In 2014, Forest Preserves of Cook County Board President Toni Preckwinkle created the Conservation and Policy Council and charged it with advising the President, Board of Commissioners and General Superintendent as they implement the ambitious vision of the Next Century Conservation Plan (NCCP).
Ten distinguished community leaders, including a college president, a landscape architect, attorneys and leaders in business, engineering, outdoor recreation and non-profits, answered the call to help strengthen the Forest Preserves by “increasing continuity from one administration to the next and ensuring that we remain true to our conservation mission, regardless of who is at the helm.”
Since then, council members have attended field trips and briefings to deepen their understanding of the history and importance of the Forest Preserves. They have listened to presentations on land acquisition and restoring health to natural areas. They have visited sites across the county including Poplar Creek (a volunteer-led tour), Dan Ryan Woods, the Forest Preserves’ new wildlife research facility and the dramatic Portwine Road restoration project. They have worked closely with staff leadership and met with volunteer leaders, stretching their minds and hearts to grasp the daunting yet compelling goals of the Next Century Conservation Plan.
The plan dictates that the land not only continue to be protected, but also that it be restored and managed. Through the NCCP process, council members and Forest Preserves staff have identified a gap between current resources and what is needed to achieve the plan’s goal of 30,000 acres of high-quality natural areas in 25 years. The unvarnished truth is that this will require much more funding than we currently know how to secure.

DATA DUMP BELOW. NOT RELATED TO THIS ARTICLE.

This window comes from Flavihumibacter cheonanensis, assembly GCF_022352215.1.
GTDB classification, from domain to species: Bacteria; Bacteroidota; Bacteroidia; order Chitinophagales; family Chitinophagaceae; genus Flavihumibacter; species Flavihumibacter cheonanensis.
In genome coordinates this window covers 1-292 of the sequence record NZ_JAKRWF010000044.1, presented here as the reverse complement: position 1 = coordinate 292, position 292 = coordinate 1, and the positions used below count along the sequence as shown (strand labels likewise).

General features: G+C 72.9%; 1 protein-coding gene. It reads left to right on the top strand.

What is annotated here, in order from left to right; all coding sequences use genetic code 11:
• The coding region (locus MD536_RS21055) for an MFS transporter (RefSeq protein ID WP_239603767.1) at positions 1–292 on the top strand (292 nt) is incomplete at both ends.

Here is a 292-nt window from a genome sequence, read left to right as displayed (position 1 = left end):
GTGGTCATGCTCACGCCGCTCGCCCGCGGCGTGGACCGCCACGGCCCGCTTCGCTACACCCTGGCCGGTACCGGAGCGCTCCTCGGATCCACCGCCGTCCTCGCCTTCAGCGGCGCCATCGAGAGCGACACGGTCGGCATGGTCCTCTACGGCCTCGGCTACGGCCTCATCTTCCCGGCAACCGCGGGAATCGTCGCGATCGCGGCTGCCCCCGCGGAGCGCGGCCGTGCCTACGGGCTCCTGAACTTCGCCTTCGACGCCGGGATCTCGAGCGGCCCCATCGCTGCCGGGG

How can we accomplish this vital work? We must find a way to build broad-based public support for increasing the budget of the Forest Preserves through a wide variety of mechanisms, many yet to be identified. And we must continue to build on the finest public involvement program anywhere, the Forest Preserves’ volunteer stewardship program. The significance of volunteers to the plan’s success is clear. We need both “worker bees,” the more casual participants who spend a few days a year helping out with stewardship tasks, and we need to identify and support the strong leaders who can make a major commitment of time, who want to work alongside staff, taking on important roles such as steward, monitor and burn leader.
These are challenges that council members wrestle with as they strive to identify strategies for success. But all voices are welcome in this chorus of progress. Your involvement is needed in our quest to accomplish this difficult but vital task.
Learn more about the NCCP.
By Laurel Ross and Jane Balaban.
Laurel Ross is an inaugural Conservation and Policy Council member and volunteer steward at Somme Prairie Nature Preserve. Jane Balaban is co-chair of the NCCP Nature Committee and volunteer steward at Harms Woods.